Individual contributions of the current densities resulting from (a) carrier leakage (Jleak), (b) SRH recombination (JSRH), (c) radiative recombination (Jrad), and (d) Auger recombination (JAuger) as a function of the current density. Gray solid hexagons and red open hexagons refer to the polar InGaAlN MQW leaking h-LED and the polar non-leaking h-LED; blue hollow hexagons refer to the non-polar h-LED. Green solid squares represent the InGaAlN MQW c-LED.

FIG. 3.

Individual contributions of the current densities resulting from (a) carrier leakage (Jleak), (b) SRH recombination (JSRH), (c) radiative recombination (Jrad), and (d) Auger recombination (JAuger) as a function of the current density. Gray solid hexagons and red open hexagons refer to the polar InGaAlN MQW leaking h-LED and the polar non-leaking h-LED; blue hollow hexagons refer to the non-polar h-LED. Green solid squares represent the InGaAlN MQW c-LED.

Close modal

Figures 4(a) and 4(b) display the IQE and efficiency droop as a function of current density for all four LEDs. In the polar leaking h-LED, the IQE at 100 A/cm2 and IQE peak are pretty low at 13% and 23%, respectively, as seen in Fig. 4(a), which accounts for the large efficiency droop of 46% in Fig. 4(b) due to the coexistence of carrier leakage and internal polarization in the structure. In the polar non-leaking h-LED, suppression of the carrier leakage does increase the IQE at 100 A/cm2 and IQE peak to 29% and 65%, respectively [Fig. 4(a)], but the efficiency droop nevertheless increases from 46% to 55% [Fig. 4(b)]. In polar non-leaking h-LEDs, prior studies reported a similar efficiency droop increase when the carrier leakage was suppressed by increasing the EBL bandgap (rather than the EBL doping density) that lifts the effective AlGaN barrier height in both conduction and valence bands.31 Hence, the enhanced efficiency droop was explained by poor hole injection.31 In our study, however, the polar non-leaking h-LED experiences better hole injecting capability compared to polar leaking h-LEDs since increasing the EBL doping density lowers the effective AlGaN barrier height for holes in the valence band. This suggests that the enhancement of the efficiency droop is not caused by the poor hole injection, but because most carriers captured by QWs recombine via the Auger process as explained in Fig. 3(d). In the non-polar h-LED, the IQE at 100 A/cm2 and IQE peak surge to 55% and 63%, respectively, as shown in Fig. 4(a), which results in a low efficiency droop of 13% as shown in Fig. 4(b). Switching from the non-polar h-LED to the c-LED further enhances the IQE to 80% at 100 A/cm2, whereas the IQE peaks to 82% [Fig. 4(a)], thereby quenching the efficiency droop down to 3% only [Fig. 4(b)]. It should be pointed out that such low efficiency droop in c-LEDs is achieved by the combination of the suppression of internal polarization, the lower hole effective mass, and the larger band-to-band optical transition matrix element than in h-LEDs, even though the Auger coefficients of the former LEDs are assumed to be as large as those in the latter LEDs. By complementing our earlier study,15 these findings clarify the ambiguous correlation between Auger recombination, carrier leakage, and internal polarization as well as their respective contributions to the efficiency droop. Ultimately, c-LEDs are anticipated to be a practical low-droop solution for the next-generation SSL.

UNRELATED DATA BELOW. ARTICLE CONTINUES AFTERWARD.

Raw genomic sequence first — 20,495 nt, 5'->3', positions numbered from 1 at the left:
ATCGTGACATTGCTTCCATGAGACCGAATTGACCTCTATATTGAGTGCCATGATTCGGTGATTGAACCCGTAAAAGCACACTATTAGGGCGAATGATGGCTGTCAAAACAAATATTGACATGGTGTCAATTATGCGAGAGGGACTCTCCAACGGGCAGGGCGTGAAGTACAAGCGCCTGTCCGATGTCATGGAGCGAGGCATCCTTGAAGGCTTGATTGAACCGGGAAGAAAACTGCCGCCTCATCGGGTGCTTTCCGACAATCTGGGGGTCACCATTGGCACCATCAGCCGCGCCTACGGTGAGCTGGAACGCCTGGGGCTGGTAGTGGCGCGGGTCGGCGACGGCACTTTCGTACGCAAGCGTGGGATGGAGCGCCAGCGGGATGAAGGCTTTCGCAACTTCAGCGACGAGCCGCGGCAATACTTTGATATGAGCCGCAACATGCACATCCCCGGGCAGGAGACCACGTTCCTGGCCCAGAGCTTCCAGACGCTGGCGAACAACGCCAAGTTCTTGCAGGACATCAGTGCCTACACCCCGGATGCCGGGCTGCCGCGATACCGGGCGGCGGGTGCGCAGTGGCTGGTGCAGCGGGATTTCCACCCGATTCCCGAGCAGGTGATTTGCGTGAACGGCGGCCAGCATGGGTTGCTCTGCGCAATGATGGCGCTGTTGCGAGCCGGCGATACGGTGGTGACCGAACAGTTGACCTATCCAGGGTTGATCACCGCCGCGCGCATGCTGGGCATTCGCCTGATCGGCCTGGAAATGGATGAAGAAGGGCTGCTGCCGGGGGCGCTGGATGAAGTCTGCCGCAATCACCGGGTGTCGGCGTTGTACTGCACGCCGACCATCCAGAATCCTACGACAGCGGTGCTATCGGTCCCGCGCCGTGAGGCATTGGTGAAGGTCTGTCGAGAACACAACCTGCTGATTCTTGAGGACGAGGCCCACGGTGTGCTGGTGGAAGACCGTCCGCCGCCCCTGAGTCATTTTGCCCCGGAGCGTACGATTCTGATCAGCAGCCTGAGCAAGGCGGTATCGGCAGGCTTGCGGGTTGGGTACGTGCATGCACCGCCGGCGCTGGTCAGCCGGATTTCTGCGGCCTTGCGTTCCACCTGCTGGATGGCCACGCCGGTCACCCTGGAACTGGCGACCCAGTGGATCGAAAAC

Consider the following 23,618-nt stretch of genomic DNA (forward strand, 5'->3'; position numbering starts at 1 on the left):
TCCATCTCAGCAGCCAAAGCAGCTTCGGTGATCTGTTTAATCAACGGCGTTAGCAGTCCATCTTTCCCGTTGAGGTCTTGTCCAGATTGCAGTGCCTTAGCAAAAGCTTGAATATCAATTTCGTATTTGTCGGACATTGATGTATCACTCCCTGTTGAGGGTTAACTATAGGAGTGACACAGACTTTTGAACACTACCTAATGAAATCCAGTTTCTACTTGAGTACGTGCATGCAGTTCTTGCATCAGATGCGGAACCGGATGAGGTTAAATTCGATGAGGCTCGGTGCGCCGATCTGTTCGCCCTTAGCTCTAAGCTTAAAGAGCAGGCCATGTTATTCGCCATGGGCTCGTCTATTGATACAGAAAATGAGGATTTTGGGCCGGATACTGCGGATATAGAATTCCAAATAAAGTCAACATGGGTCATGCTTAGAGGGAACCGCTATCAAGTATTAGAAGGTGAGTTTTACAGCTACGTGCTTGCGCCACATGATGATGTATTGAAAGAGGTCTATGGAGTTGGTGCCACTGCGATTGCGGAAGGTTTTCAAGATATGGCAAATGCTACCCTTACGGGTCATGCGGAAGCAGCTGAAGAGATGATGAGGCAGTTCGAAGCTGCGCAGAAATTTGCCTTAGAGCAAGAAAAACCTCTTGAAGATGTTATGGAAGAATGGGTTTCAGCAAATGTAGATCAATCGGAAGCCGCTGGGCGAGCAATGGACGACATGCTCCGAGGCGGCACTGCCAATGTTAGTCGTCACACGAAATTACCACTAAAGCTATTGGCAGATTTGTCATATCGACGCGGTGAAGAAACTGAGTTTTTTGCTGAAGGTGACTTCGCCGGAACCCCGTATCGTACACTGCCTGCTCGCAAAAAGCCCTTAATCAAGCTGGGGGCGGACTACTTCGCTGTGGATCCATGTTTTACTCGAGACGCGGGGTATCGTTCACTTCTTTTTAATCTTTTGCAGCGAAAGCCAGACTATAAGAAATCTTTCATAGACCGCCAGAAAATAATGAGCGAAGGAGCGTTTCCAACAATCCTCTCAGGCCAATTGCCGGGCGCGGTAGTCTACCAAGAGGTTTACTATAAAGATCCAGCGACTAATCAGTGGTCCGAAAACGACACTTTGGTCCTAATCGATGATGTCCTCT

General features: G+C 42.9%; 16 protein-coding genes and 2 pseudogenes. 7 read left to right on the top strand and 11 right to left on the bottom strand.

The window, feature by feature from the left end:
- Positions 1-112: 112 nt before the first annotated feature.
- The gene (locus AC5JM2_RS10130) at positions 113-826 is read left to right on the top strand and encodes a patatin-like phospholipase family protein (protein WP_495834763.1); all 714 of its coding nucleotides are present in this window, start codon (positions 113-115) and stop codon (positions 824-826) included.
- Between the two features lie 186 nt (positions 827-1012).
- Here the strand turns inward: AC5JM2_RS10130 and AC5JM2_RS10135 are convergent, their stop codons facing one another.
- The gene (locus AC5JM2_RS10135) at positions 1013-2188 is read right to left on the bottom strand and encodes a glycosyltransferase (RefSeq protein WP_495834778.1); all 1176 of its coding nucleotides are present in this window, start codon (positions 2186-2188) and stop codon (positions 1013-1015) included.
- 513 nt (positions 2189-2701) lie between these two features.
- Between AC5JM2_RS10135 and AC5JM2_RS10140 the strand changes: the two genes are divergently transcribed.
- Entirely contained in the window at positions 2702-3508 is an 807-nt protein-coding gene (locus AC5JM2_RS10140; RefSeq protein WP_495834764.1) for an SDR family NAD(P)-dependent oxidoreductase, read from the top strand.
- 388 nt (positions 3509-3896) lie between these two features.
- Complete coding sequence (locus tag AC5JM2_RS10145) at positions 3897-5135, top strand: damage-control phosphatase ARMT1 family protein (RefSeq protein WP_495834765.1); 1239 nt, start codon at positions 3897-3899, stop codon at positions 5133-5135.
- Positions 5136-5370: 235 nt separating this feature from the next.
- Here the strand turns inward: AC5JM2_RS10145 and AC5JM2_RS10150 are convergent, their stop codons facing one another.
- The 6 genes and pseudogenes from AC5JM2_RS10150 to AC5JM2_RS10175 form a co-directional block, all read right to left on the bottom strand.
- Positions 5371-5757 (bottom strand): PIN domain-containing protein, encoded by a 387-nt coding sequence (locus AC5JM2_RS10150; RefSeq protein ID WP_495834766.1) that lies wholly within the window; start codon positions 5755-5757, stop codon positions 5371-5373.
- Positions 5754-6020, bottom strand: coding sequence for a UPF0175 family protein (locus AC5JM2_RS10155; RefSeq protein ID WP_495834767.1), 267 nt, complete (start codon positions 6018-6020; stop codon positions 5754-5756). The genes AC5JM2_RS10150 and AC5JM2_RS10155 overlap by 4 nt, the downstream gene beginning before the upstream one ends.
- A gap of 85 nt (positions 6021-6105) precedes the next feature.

FIG. 4.

(a) Internal quantum efficiency (IQE) and (b) normalized IQE (left y-axis) and efficiency droop (right y-axis) as a function of current density. Gray solid hexagons and red open hexagons refer to the polar InGaAlN MQW leaking h-LED and the polar non-leaking h-LED, whereas blue hollow hexagons refer to the non-polar h-LED. Green solid squares represent the InGaAlN MQW c-LED.

FIG. 4.

(a) Internal quantum efficiency (IQE) and (b) normalized IQE (left y-axis) and efficiency droop (right y-axis) as a function of current density. Gray solid hexagons and red open hexagons refer to the polar InGaAlN MQW leaking h-LED and the polar non-leaking h-LED, whereas blue hollow hexagons refer to the non-polar h-LED. Green solid squares represent the InGaAlN MQW c-LED.

Close modal

In conclusion, our analysis on the performances of four different InGaAlN MQW LEDs indicates there is no single cause to IQE degradation and the efficiency droop in conventional h-LEDs. The competition between Auger recombination and carrier leakage in IQE degradation and the efficiency droop is not only associated with the device design (e.g., EBL), but also depends on the crystal structure (i.e., internal polarization, hole effective mass, and band-to-band optical transition matrix element). Nevertheless, the primary factor for IQE degradation and droop is the internal polarization since it either enhances Auger recombination or increases carrier leakage. Both effects cannot be averted by modifying the device design alone. Switching from hexagonal to cubic phase LEDs enhances the IQE peak from 23% (in the polar leaking h-LED) to 82% (in the c-LED), while quenching the efficiency droop at 100 A/cm2 from 46% (in the polar leaking h-LED) to 3% (in the c-LED). Our c-LED analysis paves a clear pathway toward the ultimate low-droop SSL.

See the supplementary material for the schematics and band diagrams of the four LEDs.

This work was supported by the National Science Foundation Faculty Early Career Development (CAREER) Program under Award No. NSF-ECCS-16–52871. The authors acknowledge the computational resources allocated by the Extreme Science and Engineering Discovery Environment (XSEDE) with No. TG-DMR180075.

The authors have no conflicts to disclose.

Ethics approval is not required.

The data that support the findings of this study are available within the article and its supplementary material.